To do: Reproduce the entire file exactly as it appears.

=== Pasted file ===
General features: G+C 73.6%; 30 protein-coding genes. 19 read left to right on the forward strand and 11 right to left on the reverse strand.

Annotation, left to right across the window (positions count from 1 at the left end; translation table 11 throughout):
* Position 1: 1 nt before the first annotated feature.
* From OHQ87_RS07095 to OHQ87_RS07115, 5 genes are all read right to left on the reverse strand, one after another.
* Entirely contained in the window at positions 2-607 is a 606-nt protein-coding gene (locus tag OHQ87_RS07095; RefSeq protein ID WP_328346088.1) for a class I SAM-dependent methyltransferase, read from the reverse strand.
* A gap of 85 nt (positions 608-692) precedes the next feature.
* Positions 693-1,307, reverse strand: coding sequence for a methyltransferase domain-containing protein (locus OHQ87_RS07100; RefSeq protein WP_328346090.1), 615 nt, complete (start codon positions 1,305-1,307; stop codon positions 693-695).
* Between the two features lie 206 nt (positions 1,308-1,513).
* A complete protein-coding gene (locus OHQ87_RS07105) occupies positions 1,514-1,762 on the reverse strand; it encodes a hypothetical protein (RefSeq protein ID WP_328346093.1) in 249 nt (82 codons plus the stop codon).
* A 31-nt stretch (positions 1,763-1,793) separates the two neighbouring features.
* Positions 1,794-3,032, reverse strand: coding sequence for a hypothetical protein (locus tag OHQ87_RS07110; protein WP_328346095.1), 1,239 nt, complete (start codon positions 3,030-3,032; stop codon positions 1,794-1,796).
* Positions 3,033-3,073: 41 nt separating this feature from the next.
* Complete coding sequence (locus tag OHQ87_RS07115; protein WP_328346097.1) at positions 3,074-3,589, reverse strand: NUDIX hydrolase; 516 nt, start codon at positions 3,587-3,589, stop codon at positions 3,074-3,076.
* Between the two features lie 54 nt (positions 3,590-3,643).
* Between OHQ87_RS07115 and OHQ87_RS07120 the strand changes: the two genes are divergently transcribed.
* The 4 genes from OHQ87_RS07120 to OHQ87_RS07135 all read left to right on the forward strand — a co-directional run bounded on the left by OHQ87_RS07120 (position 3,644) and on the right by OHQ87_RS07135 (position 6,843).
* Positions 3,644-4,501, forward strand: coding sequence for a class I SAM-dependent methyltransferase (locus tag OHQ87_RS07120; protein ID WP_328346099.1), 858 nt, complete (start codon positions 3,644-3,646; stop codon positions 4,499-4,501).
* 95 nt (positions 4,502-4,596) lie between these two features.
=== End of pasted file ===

General features: G+C 73.6%; 30 protein-coding genes. 19 read left to right on the forward strand and 11 right to left on the reverse strand.

Annotation, left to right across the window (positions count from 1 at the left end; translation table 11 throughout):
* Position 1: 1 nt before the first annotated feature.
* From OHQ87_RS07095 to OHQ87_RS07115, 5 genes are all read right to left on the reverse strand, one after another.
* Entirely contained in the window at positions 2-607 is a 606-nt protein-coding gene (locus tag OHQ87_RS07095; RefSeq protein ID WP_328346088.1) for a class I SAM-dependent methyltransferase, read from the reverse strand.
* A gap of 85 nt (positions 608-692) precedes the next feature.
* Positions 693-1,307, reverse strand: coding sequence for a methyltransferase domain-containing protein (locus OHQ87_RS07100; RefSeq protein WP_328346090.1), 615 nt, complete (start codon positions 1,305-1,307; stop codon positions 693-695).
* Between the two features lie 206 nt (positions 1,308-1,513).
* A complete protein-coding gene (locus OHQ87_RS07105) occupies positions 1,514-1,762 on the reverse strand; it encodes a hypothetical protein (RefSeq protein ID WP_328346093.1) in 249 nt (82 codons plus the stop codon).
* A 31-nt stretch (positions 1,763-1,793) separates the two neighbouring features.
* Positions 1,794-3,032, reverse strand: coding sequence for a hypothetical protein (locus tag OHQ87_RS07110; protein WP_328346095.1), 1,239 nt, complete (start codon positions 3,030-3,032; stop codon positions 1,794-1,796).
* Positions 3,033-3,073: 41 nt separating this feature from the next.
* Complete coding sequence (locus tag OHQ87_RS07115; protein WP_328346097.1) at positions 3,074-3,589, reverse strand: NUDIX hydrolase; 516 nt, start codon at positions 3,587-3,589, stop codon at positions 3,074-3,076.
* Between the two features lie 54 nt (positions 3,590-3,643).
* Between OHQ87_RS07115 and OHQ87_RS07120 the strand changes: the two genes are divergently transcribed.
* The 4 genes from OHQ87_RS07120 to OHQ87_RS07135 all read left to right on the forward strand — a co-directional run bounded on the left by OHQ87_RS07120 (position 3,644) and on the right by OHQ87_RS07135 (position 6,843).
* Positions 3,644-4,501, forward strand: coding sequence for a class I SAM-dependent methyltransferase (locus tag OHQ87_RS07120; protein ID WP_328346099.1), 858 nt, complete (start codon positions 3,644-3,646; stop codon positions 4,499-4,501).
* 95 nt (positions 4,502-4,596) lie between these two features.